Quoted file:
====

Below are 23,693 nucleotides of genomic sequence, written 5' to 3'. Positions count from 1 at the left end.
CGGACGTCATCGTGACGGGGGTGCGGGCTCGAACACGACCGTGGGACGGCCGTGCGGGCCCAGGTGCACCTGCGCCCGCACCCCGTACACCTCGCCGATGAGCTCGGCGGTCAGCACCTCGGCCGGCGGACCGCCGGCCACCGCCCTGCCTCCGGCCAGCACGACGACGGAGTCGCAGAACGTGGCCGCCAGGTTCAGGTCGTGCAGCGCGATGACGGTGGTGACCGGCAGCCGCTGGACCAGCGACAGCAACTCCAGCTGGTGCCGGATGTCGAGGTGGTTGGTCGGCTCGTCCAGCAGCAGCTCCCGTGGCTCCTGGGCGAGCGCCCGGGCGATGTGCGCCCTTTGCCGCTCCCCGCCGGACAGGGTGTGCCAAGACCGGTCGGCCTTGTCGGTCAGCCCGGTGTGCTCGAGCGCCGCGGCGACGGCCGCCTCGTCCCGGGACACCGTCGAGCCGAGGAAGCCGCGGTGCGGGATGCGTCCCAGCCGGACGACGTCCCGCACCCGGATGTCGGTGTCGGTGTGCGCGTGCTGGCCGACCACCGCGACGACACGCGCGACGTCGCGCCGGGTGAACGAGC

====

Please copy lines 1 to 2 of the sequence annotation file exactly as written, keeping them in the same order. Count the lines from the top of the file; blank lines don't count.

Below are 23,693 nucleotides of genomic sequence, written 5' to 3'. Positions count from 1 at the left end.
CGGACGTCATCGTGACGGGGGTGCGGGCTCGAACACGACCGTGGGACGGCCGTGCGGGCCCAGGTGCACCTGCGCCCGCACCCCGTACACCTCGCCGATGAGCTCGGCGGTCAGCACCTCGGCCGGCGGACCGCCGGCCACCGCCCTGCCTCCGGCCAGCACGACGACGGAGTCGCAGAACGTGGCCGCCAGGTTCAGGTCGTGCAGCGCGATGACGGTGGTGACCGGCAGCCGCTGGACCAGCGACAGCAACTCCAGCTGGTGCCGGATGTCGAGGTGGTTGGTCGGCTCGTCCAGCAGCAGCTCCCGTGGCTCCTGGGCGAGCGCCCGGGCGATGTGCGCCCTTTGCCGCTCCCCGCCGGACAGGGTGTGCCAAGACCGGTCGGCCTTGTCGGTCAGCCCGGTGTGCTCGAGCGCCGCGGCGACGGCCGCCTCGTCCCGGGACACCGTCGAGCCGAGGAAGCCGCGGTGCGGGATGCGTCCCAGCCGGACGACGTCCCGCACCCGGATGTCGGTGTCGGTGTGCGCGTGCTGGCCGACCACCGCGACGACACGCGCGACGTCGCGCCGGGTGAACGAGC